Veterans parachuters drop off keys to new Fort Mill house for injured vet
Khris DeCapua could hardly believe his eyes when he turned the key to walk into his family’s new home on Friday.
Through Operation: Coming Home, Lennar homes and more than 60 vendors, DeCapua and his wife, Megan, and 1-year-old daughter Abigail were presented the keys of a new furnished home in the Waterside at the Catawba community.
The keys were delivered by a member of the all-Veterans Parachute team who jumped from a helicopter. A special military flyover kicked off the festivities and community members helped make it all possible showing their support for DeCapua, a retired Marine who had been injured in duty.
DeCapua served one tour of duty in Iraq and two in Afghanistan. In Iraq, a vehicle he was riding in was attacked by insurgents, injuring 20 men including DeCapua. He also was injured when a vehicle he was riding in drove over a bomb, splitting the axel in two pieces.
The injuries have left him with a traumatic brain injury, massive migraines and post-traumatic stress disorder, while forcing him to retire from the military.
DeCapua was chosen by Operation: Coming Home as their 14th new home recipient, marking the third time they’ve partnered with Lennar who paid for the land and teamed with vendors to pay for all of the furnishings.
“When I walked through the door I was blown away by the amount of stuff done on the inside,” DeCapua said. “The attention to detail they had with the paint and pictures they hung on the wall and especially with my daughter Abigail’s room. It’s enough to get a house that would be empty, but you come in this house and it means a lot.
“It finally hit me this morning when I was signing papers that this is actually happening.”
With more than 100 vendors and supporters in attendance, the DeCapuas said they were overwhelmed by the outpouring of support. But U.S. Rep. Mick Mulvaney, R-S.C., said this is just the beginning for a family moving into their new community.
“You are more than a homeowner, you are a part of this community and the support you see here today doesn’t end today,” said Mulvaney of Indian Land. “You are moving into this community, and you have the backing of all of these men and women here today. So when we all leave today and you and your family are alone inside, remember that we are all supporting you and you are not alone.”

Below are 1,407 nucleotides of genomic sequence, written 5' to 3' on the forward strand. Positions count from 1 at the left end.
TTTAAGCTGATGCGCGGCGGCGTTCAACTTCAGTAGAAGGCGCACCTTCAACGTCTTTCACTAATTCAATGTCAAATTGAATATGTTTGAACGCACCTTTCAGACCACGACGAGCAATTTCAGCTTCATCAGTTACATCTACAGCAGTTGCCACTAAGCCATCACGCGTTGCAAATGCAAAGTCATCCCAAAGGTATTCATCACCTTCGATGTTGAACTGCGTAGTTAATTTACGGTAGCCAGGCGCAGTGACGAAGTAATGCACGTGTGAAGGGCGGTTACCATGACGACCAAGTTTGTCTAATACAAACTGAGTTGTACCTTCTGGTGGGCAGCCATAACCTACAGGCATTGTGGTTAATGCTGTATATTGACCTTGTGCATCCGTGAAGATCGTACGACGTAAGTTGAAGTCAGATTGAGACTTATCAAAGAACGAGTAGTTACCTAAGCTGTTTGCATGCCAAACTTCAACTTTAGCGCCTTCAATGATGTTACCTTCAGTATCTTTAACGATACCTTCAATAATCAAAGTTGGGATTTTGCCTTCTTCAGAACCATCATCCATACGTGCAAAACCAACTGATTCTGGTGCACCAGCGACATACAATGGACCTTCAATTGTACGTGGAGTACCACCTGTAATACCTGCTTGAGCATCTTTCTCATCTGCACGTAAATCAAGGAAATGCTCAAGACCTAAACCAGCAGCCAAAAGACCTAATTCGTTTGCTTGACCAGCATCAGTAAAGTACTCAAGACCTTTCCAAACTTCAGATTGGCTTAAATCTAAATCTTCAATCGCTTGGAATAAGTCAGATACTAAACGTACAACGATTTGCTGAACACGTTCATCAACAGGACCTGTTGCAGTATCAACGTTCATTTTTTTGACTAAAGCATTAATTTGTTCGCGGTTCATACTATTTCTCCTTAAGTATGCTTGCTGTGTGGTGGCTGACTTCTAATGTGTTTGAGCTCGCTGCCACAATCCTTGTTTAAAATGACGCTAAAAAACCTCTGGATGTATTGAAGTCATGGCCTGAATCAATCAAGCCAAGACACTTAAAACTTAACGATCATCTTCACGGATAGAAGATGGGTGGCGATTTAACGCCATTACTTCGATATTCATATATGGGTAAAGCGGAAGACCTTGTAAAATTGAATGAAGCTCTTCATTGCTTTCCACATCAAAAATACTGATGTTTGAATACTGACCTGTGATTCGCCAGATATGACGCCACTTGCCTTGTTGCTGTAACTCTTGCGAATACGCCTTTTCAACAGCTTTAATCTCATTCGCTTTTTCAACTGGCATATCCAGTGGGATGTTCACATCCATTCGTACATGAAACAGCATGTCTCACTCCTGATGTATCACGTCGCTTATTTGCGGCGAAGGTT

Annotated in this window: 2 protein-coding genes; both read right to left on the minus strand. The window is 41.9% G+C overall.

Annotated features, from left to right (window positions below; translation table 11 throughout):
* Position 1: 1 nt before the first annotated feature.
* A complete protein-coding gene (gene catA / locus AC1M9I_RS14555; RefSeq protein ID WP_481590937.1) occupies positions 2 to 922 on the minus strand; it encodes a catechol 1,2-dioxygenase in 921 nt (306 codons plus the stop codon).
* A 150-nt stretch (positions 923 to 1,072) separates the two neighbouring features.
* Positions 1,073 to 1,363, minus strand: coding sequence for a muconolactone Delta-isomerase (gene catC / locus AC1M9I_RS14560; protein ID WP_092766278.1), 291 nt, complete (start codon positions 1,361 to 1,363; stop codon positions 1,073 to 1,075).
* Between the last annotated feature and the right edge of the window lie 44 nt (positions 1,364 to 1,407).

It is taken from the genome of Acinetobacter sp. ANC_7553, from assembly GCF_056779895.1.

Tim Minton, of Operation: Coming Home, said he was happy to choose the DeCapua family for his organization’s new home recipient, and said he hopes it can help have a positive impact for a family that has been through so much.
“When our veterans come home, they may leave the battlefield, but the battlefield doesn’t leave them,” said Minton, who also read a personalized letter from former President George W. Bush during the ceremony. “They keep it for the rest of their lives. So what we wanted to do is make sure the one thing he didn’t have to worry about is where this family is laying their head tonight and if we can do that than we’ve done our job.”
DeCapua said he especially likes the custom-made shadow box that hangs in the garage and displays his uniform from the waste up. But he said the fact that so much of the community came to support him and his family is what meant the most to him.
“It made me want to tear up when I saw my wife’s face and her start to tear up,” DeCapua said. “It’s an emotional time, but a great time.
“I don’t know 90 percent of the people that are here, but that makes me feel very happy and grateful. I never looked at anything I did overseas as being rewarded. So when I saw all of the people out there that don’t know me, it’s overwhelming, but it’s something I’m very grateful for.”